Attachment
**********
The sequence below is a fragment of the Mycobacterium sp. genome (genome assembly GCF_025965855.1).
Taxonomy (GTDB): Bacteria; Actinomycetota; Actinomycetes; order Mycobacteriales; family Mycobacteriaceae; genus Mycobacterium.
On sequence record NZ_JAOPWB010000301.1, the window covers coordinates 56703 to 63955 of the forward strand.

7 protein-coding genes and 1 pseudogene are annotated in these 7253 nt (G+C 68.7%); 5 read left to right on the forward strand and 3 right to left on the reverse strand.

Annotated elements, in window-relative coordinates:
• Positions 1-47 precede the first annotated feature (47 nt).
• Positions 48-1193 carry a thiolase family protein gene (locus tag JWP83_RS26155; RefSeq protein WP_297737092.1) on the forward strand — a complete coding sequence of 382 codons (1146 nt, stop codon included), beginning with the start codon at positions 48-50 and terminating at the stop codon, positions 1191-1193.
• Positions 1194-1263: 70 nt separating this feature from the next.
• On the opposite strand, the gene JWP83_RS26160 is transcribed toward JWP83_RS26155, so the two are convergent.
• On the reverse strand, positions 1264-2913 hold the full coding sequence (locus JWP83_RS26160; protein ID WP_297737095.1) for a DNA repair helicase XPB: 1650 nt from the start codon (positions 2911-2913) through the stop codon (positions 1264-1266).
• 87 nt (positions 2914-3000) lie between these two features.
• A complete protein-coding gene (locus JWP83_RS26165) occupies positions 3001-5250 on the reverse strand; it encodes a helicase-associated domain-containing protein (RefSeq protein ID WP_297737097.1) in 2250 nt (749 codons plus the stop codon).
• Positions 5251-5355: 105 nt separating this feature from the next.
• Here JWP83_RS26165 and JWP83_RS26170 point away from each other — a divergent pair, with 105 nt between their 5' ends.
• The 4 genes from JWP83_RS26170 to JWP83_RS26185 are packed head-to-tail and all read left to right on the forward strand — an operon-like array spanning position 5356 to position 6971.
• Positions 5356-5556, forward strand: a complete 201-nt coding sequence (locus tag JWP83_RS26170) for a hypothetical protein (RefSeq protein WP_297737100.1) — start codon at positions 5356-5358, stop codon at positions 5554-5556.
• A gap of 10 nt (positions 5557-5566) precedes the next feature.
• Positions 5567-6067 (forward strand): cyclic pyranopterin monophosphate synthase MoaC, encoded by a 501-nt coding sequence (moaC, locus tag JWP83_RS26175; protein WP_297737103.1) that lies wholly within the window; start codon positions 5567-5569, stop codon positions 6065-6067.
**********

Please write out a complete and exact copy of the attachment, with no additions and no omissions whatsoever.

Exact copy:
The sequence below is a fragment of the Mycobacterium sp. genome (genome assembly GCF_025965855.1).
Taxonomy (GTDB): Bacteria; Actinomycetota; Actinomycetes; order Mycobacteriales; family Mycobacteriaceae; genus Mycobacterium.
On sequence record NZ_JAOPWB010000301.1, the window covers coordinates 56703 to 63955 of the forward strand.

7 protein-coding genes and 1 pseudogene are annotated in these 7253 nt (G+C 68.7%); 5 read left to right on the forward strand and 3 right to left on the reverse strand.

Annotated elements, in window-relative coordinates:
• Positions 1-47 precede the first annotated feature (47 nt).
• Positions 48-1193 carry a thiolase family protein gene (locus tag JWP83_RS26155; RefSeq protein WP_297737092.1) on the forward strand — a complete coding sequence of 382 codons (1146 nt, stop codon included), beginning with the start codon at positions 48-50 and terminating at the stop codon, positions 1191-1193.
• Positions 1194-1263: 70 nt separating this feature from the next.
• On the opposite strand, the gene JWP83_RS26160 is transcribed toward JWP83_RS26155, so the two are convergent.
• On the reverse strand, positions 1264-2913 hold the full coding sequence (locus JWP83_RS26160; protein ID WP_297737095.1) for a DNA repair helicase XPB: 1650 nt from the start codon (positions 2911-2913) through the stop codon (positions 1264-1266).
• 87 nt (positions 2914-3000) lie between these two features.
• A complete protein-coding gene (locus JWP83_RS26165) occupies positions 3001-5250 on the reverse strand; it encodes a helicase-associated domain-containing protein (RefSeq protein ID WP_297737097.1) in 2250 nt (749 codons plus the stop codon).
• Positions 5251-5355: 105 nt separating this feature from the next.
• Here JWP83_RS26165 and JWP83_RS26170 point away from each other — a divergent pair, with 105 nt between their 5' ends.
• The 4 genes from JWP83_RS26170 to JWP83_RS26185 are packed head-to-tail and all read left to right on the forward strand — an operon-like array spanning position 5356 to position 6971.
• Positions 5356-5556, forward strand: a complete 201-nt coding sequence (locus tag JWP83_RS26170) for a hypothetical protein (RefSeq protein WP_297737100.1) — start codon at positions 5356-5358, stop codon at positions 5554-5556.
• A gap of 10 nt (positions 5557-5566) precedes the next feature.
• Positions 5567-6067 (forward strand): cyclic pyranopterin monophosphate synthase MoaC, encoded by a 501-nt coding sequence (moaC, locus tag JWP83_RS26175; protein WP_297737103.1) that lies wholly within the window; start codon positions 5567-5569, stop codon positions 6065-6067.